The "Taunton Agreement" was a humiliation. In it King Philip confesses his plan to attack the English, the Wampanoags "ancient" friends, and to give up their arms.
Whereas my Father, my Brother, and my self, have formally submitted ourselves and our People unto the Kings Majesty of England, and to the Colony of New Plimouth, by solemn Covenant under our Hand; but I having of late through my Indiscretion, and the Naughtiness of my Heart, violated and broken this my Covenant with my Friends, by taking up Arms, with evil intent against them, and that groundlessly; I being now deeply sensible of my Unfaithfulness and Folly, so desire at this Time solemnly to renew my Covenant with my ancient Friends, my Fathers Friends above mentioned, and do desire that this may testify to the World against me if ever I shall again fail in my Faithfulness towards them (that I have now, and at all Times found so kind to me) or any other of the English Colonies; and as a real Pledge of my true Intentions for the Future to be Faithful and Friendly, I do freely engage to resign up unto the Government of New Plimouth, all my English Arms, to be kept by them for their Security, so long as they shall see Reason. For true Performance of the Premises, I have hereunto set my Hand, together with the Rest of my Council.King Philip entered Taunton a free man and left a subject of the crown. He "agreed" to give up not only the weapons they were carrying when they entered Taunton, but also the arsenal of his people. Due to another signed agreement, King Philip was to deliver those weapons by September or face heavy fines.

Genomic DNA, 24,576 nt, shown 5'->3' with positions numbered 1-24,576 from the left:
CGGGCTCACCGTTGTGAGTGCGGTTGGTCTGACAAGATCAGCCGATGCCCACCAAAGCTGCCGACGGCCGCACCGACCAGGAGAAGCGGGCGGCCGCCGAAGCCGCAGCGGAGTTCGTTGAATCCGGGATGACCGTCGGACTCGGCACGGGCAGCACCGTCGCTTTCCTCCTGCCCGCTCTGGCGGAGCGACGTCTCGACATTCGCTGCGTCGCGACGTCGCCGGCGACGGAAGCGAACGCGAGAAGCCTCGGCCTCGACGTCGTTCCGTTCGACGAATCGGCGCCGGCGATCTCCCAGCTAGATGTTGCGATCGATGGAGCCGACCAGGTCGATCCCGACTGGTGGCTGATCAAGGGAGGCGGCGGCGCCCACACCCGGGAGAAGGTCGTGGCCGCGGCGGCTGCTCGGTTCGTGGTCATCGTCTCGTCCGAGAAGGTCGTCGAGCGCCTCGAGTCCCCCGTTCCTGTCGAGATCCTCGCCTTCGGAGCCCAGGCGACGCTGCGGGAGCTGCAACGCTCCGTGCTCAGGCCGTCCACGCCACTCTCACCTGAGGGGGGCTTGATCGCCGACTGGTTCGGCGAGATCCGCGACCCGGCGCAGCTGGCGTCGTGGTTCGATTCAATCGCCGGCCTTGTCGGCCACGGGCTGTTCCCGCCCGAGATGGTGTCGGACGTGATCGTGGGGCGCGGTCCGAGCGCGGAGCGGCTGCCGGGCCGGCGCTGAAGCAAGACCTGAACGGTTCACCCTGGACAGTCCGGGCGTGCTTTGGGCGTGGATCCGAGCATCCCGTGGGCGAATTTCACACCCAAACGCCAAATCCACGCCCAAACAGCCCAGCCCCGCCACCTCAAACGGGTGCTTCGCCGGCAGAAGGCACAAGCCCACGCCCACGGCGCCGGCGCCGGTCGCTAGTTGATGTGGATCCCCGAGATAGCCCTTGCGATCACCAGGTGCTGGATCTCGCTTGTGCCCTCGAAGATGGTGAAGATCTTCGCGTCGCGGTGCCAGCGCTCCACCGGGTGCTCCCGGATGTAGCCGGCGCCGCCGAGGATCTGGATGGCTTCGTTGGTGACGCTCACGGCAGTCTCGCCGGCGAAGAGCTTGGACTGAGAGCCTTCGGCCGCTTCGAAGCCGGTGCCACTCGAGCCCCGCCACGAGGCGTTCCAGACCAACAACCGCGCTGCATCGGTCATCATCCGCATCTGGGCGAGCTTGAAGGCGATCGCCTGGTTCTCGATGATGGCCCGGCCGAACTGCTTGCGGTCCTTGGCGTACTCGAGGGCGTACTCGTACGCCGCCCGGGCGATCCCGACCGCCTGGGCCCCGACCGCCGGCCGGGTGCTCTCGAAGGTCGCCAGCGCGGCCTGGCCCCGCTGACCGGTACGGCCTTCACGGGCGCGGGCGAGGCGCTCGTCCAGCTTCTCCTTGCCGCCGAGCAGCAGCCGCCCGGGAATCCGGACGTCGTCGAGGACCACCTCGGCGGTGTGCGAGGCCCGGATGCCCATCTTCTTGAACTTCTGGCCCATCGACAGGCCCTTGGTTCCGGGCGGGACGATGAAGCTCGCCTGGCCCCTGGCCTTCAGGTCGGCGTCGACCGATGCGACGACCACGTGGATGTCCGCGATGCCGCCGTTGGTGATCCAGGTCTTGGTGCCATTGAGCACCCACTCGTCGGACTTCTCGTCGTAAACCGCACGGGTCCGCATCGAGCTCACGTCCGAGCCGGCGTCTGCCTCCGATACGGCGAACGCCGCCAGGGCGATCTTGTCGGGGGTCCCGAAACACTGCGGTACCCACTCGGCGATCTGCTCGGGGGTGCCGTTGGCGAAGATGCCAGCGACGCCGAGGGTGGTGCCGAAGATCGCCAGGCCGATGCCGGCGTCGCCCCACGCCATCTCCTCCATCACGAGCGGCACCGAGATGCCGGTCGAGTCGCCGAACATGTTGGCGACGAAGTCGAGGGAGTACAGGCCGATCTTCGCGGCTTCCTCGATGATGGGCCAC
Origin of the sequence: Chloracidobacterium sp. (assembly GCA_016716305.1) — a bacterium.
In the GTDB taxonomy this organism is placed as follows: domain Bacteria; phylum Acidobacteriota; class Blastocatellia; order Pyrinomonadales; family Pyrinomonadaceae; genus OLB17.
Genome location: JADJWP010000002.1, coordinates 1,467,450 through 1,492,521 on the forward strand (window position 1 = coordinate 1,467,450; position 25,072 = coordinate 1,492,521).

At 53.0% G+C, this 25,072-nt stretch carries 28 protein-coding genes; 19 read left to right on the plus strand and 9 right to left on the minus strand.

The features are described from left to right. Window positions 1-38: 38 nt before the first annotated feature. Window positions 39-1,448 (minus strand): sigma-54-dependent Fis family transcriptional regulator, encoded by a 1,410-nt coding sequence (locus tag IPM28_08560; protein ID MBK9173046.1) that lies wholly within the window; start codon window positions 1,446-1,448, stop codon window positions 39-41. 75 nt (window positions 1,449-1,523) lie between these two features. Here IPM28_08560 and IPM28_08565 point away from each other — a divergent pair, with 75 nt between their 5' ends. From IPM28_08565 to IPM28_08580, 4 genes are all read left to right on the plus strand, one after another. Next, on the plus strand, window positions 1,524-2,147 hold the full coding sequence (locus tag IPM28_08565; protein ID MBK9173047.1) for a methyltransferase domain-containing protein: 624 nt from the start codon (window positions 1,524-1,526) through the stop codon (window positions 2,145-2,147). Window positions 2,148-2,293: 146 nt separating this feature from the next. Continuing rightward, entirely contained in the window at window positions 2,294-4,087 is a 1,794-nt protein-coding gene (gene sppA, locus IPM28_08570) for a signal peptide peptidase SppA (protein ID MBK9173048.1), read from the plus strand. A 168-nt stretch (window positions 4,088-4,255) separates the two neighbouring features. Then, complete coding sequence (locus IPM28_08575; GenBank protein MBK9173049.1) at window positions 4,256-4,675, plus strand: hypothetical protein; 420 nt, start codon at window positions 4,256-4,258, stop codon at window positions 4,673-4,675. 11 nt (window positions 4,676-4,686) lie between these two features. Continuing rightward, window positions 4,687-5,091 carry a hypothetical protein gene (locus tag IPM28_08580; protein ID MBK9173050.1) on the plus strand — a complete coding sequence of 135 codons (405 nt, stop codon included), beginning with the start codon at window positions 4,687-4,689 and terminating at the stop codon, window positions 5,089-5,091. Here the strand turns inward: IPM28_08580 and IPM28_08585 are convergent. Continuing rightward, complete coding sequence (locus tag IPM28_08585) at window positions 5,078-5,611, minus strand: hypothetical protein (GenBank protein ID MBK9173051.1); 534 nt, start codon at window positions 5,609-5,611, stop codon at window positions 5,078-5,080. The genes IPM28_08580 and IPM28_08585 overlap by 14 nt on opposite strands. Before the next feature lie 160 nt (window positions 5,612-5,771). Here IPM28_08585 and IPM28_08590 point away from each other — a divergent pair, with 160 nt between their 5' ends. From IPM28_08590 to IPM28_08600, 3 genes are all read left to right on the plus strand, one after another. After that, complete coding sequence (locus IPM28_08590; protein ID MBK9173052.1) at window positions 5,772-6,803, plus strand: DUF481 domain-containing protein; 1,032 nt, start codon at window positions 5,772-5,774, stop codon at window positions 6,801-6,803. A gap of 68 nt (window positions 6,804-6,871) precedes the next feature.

- Taunton Agreement
The humiliation only served to sew more distrust among the Wampanoags and the English each building up their own weapons caches. Then in January 1675 the match was lit that would set fire to the whole kindling pile of New England-First Nation relations.
Christianized Native American John Sassamon went to visit Governor Josiah Winslow to warn him him that, again, the Wampanoags were planning on waging war against the English. Since his was a "Praying Indian" he had acted as liaison between cultures and between King Philip and the Plymouth authorities. Just days before, however, under questions of duplicity, King Philip had dismissed Sassamon from his service.
After his visit with Winslow, Sassamon's body was found under the ice near his home. Three Wampanoags were charged with his murder. In what was seen by many, then and now, as a show trial, the three Native Americans were found guilty and hanged.